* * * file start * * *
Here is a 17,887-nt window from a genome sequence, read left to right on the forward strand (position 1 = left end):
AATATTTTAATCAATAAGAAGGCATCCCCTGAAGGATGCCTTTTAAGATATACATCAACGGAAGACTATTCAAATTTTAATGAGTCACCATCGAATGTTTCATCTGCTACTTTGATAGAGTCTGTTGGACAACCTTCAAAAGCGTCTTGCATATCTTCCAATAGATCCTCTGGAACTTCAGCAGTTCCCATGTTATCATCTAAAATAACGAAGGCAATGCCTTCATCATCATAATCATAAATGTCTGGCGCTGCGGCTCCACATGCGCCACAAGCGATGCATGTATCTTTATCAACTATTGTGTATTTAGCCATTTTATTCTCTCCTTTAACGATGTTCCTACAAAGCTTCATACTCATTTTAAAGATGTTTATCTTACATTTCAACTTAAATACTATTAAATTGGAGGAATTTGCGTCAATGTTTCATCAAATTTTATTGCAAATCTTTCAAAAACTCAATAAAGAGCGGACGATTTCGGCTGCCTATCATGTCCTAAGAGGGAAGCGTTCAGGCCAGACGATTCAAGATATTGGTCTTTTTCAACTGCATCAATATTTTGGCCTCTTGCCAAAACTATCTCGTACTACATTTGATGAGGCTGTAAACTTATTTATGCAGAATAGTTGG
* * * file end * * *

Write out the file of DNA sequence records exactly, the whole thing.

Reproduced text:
Here is a 17,887-nt window from a genome sequence, read left to right on the forward strand (position 1 = left end):
AATATTTTAATCAATAAGAAGGCATCCCCTGAAGGATGCCTTTTAAGATATACATCAACGGAAGACTATTCAAATTTTAATGAGTCACCATCGAATGTTTCATCTGCTACTTTGATAGAGTCTGTTGGACAACCTTCAAAAGCGTCTTGCATATCTTCCAATAGATCCTCTGGAACTTCAGCAGTTCCCATGTTATCATCTAAAATAACGAAGGCAATGCCTTCATCATCATAATCATAAATGTCTGGCGCTGCGGCTCCACATGCGCCACAAGCGATGCATGTATCTTTATCAACTATTGTGTATTTAGCCATTTTATTCTCTCCTTTAACGATGTTCCTACAAAGCTTCATACTCATTTTAAAGATGTTTATCTTACATTTCAACTTAAATACTATTAAATTGGAGGAATTTGCGTCAATGTTTCATCAAATTTTATTGCAAATCTTTCAAAAACTCAATAAAGAGCGGACGATTTCGGCTGCCTATCATGTCCTAAGAGGGAAGCGTTCAGGCCAGACGATTCAAGATATTGGTCTTTTTCAACTGCATCAATATTTTGGCCTCTTGCCAAAACTATCTCGTACTACATTTGATGAGGCTGTAAACTTATTTATGCAGAATAGTTGG